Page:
New to our FUN and EDUCATIONAL Easter egg hunt that teaches kids important sight words? Be sure to catch this post to get started with your child on sight words “go”, “to”, “the”, “look”, “at”, and “in”. Realistically it will probably take you about 7 or 8 days to learn to these 6 sight words. At that point we’d love for you to join us as we will be reviewing these same 6 words with new games and exercises leading up to Easter Sunday and our annual egg hunt. Our first new game can be found at the end of this post. See you back here soon!
Sight word flashcards
I lucked out and found my flashcards from last year! Yes…a year, a move, AND a baby later, and I still have my sight word flashcards. No worries if you don’t have yours. They were easy to make with card stock and a sharpie! It’s most important that the paper be thick enough for the word not to show through when flipped upside down (for games like ‘memory’).
In my last post I asked you to use these flashcards for (Go/go, To/to, The/the, Look/look, At/at, In/in) to see which ones your child knows without hesitation and which ones he/she is a little unsure of. We actually also learned (My/my) last year although it wasn’t used in the egg hunt. I tested KC yesterday and was excited to see that this past year of reviewing these words in practically everything we do paid off. She fully expects me to pause during our books each night when I come to one of these words and she is always so proud to read it. KC is able to read these 7 sight words (“my” included) instantly. These words will be included in each game we play together to ensure that they be integrated into her long term memory. Whether your child knows all, some, or none of these words depends on the child, how the word has been presented, and how they’ve been exposed to it. Take your time and just keep reviewing. Each time your child hears or says one of these words, he/she is that much closer to committing them to memory and recognizing by sight.
Once your child knows these 6 sight words (above), really well (can quickly recognize them by sight), consider adding new sight words to their memory and ABC Word Wall! You know your child best and will recognize if they are showing signs of being ready for learning to recognize more words. We won’t be using any new sight words we introduce in clues for our egg hunt this year so it’s not essential to know them by Easter. But we will add them into our games. Remember, repetition is key when committing words to memory and recognition by sight.
Let’s introduce two sight words as they are actually very easy! The words are “A/a” and “I”.
Today, place these sight words around your house. Ideas are endless. Some easy options include dry erase pen on a mirror or window, spelling words out with food, taping the word up in your car in front of their carseat, etc. Remember to always introduce sight words starting with both capital and lowercase letters.
When your child finds a word, have them trace a finger around the letters, sounding them out, and figuring out the word. Be sure to model this first by tracing the letters yourself and sliding your finger under the word to read it. This way they will know the correct way to form each letter and where to start.
Here’s a great sample conversation to have with your child for the sight words “a” and “I”:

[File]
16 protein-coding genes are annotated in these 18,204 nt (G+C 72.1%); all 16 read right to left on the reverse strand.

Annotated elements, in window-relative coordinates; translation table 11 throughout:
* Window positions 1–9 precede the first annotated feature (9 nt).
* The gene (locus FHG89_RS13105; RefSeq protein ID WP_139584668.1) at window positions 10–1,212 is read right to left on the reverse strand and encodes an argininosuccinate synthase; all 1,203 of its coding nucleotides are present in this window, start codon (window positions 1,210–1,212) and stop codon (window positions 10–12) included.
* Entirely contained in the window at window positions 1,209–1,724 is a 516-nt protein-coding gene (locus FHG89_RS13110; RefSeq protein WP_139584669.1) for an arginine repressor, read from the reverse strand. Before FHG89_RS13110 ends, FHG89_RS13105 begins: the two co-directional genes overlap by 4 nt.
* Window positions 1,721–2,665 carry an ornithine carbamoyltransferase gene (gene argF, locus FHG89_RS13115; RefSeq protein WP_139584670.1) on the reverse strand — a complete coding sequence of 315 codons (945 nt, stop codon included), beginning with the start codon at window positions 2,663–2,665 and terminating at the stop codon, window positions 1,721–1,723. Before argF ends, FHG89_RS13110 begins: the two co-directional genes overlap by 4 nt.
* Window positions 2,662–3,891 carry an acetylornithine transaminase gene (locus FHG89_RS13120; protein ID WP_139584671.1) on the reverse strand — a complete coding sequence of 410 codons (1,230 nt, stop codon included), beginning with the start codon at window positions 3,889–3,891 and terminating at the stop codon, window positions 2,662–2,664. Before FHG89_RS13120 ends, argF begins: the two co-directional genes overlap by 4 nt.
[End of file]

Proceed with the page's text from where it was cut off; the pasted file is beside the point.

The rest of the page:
“What letter is this? (Aa) Yes, and What letter is this? (I) yes.”
“What’s very special about these letters is that when you see these letters by themselves in a story or sentence, they are also a word.”
“This letter A/a is the also the word A/a.”
Now you write out and point/read these sentences to your child. (Note: Use two index fingers on either side of a word to ‘frame’ it.)
“This is a cat.” Say: “Can you find and frame the word /a/?”
“This is a parrot. Find and frame the word /a/.”
“This letter /I/ is also the word /I/.”
Write out and read these sentences to your child.
“I see a dog.” Say: “Find and frame the word /I/. Frame the word /a/”
“I see a cat. Find the word /I/, find the word /a/”
From now on, when you are reading a nightly story, occasionally have your child find the word “I” and the “a” “A”.
‘Read the Room’ Game
Make multiple flashcards with each of our sight words (Go/go, To/to, The/the, Look/look, In/in, At/at, My/my, A/a, I) and tape up on walls and objects around a room. Capital and lower case words should go on separate cards. Card stock is not necessary for this game. Feel free to use post-it notes, computer paper, binder paper, etc.
Now ask your child to…
- Find the words around the room (Go/go, To/to, The/the, Look/look, In/in, At/at, My/my, A/a, I)
- Spell the word
- Read the word
- Write the word
Nothing is more adorable than watching your little one walking around the room with a clipboard and writing down words with a huge grin on his/her face! KC loved pretending she was a teacher teaching sight words to her students.
Let’s say that your child finds the word “Go” taped up on the living room wall. Once they have spelled G-o and read the word Go, there’s a good chance that they’ll look down to write it on their clipboard or in their notebook and not need to look up again before finishing. But the word is right in from of them if they have questions about how to write a letter.
I asked KC if she wants to be a teacher when she grows up. Her response as always is, “I want to be everything.” I love this so much about her. Never stop dreaming and keep reaching for the stars, KC!